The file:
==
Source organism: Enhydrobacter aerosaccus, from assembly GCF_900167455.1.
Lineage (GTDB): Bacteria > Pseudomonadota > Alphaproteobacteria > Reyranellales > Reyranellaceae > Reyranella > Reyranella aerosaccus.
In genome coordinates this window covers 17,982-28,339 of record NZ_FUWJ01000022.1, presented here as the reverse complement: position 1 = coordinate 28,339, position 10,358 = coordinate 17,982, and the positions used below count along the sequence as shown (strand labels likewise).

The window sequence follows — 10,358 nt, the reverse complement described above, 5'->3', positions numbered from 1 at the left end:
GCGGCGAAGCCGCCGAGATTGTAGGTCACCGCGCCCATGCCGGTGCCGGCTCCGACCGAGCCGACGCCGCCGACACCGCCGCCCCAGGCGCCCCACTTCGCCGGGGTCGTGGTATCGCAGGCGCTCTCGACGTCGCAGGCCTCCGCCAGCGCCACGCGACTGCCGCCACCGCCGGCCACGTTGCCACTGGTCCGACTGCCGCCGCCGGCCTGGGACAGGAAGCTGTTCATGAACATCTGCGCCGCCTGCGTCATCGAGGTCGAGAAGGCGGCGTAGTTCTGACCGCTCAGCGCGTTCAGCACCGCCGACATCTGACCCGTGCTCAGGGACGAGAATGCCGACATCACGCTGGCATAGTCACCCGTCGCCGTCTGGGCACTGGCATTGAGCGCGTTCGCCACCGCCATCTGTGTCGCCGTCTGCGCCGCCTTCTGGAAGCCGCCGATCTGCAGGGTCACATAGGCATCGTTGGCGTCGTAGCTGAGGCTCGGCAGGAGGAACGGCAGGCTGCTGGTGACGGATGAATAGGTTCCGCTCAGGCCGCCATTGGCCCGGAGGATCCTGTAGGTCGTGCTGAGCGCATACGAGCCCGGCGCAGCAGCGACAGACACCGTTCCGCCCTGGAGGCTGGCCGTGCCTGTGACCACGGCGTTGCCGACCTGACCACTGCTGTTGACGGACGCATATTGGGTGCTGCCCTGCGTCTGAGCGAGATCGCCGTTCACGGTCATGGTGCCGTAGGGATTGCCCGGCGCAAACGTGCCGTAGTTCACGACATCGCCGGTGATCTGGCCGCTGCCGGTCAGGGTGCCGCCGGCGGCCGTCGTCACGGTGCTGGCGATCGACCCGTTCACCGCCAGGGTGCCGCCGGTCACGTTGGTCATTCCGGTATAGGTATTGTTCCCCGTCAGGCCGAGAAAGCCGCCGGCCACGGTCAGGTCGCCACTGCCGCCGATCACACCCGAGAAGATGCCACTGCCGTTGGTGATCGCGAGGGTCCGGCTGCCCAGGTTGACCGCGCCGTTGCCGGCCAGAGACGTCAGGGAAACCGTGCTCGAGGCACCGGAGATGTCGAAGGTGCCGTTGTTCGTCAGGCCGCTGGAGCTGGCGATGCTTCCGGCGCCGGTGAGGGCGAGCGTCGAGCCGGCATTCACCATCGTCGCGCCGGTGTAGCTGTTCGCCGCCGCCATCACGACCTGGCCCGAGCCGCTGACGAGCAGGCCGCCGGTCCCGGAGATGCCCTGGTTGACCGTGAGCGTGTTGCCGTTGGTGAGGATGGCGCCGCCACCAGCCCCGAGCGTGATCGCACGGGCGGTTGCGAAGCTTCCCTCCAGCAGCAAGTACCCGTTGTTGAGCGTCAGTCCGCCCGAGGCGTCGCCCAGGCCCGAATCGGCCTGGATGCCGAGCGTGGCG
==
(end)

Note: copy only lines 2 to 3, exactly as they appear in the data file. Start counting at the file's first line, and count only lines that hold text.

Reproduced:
Lineage (GTDB): Bacteria > Pseudomonadota > Alphaproteobacteria > Reyranellales > Reyranellaceae > Reyranella > Reyranella aerosaccus.
In genome coordinates this window covers 17,982-28,339 of record NZ_FUWJ01000022.1, presented here as the reverse complement: position 1 = coordinate 28,339, position 10,358 = coordinate 17,982, and the positions used below count along the sequence as shown (strand labels likewise).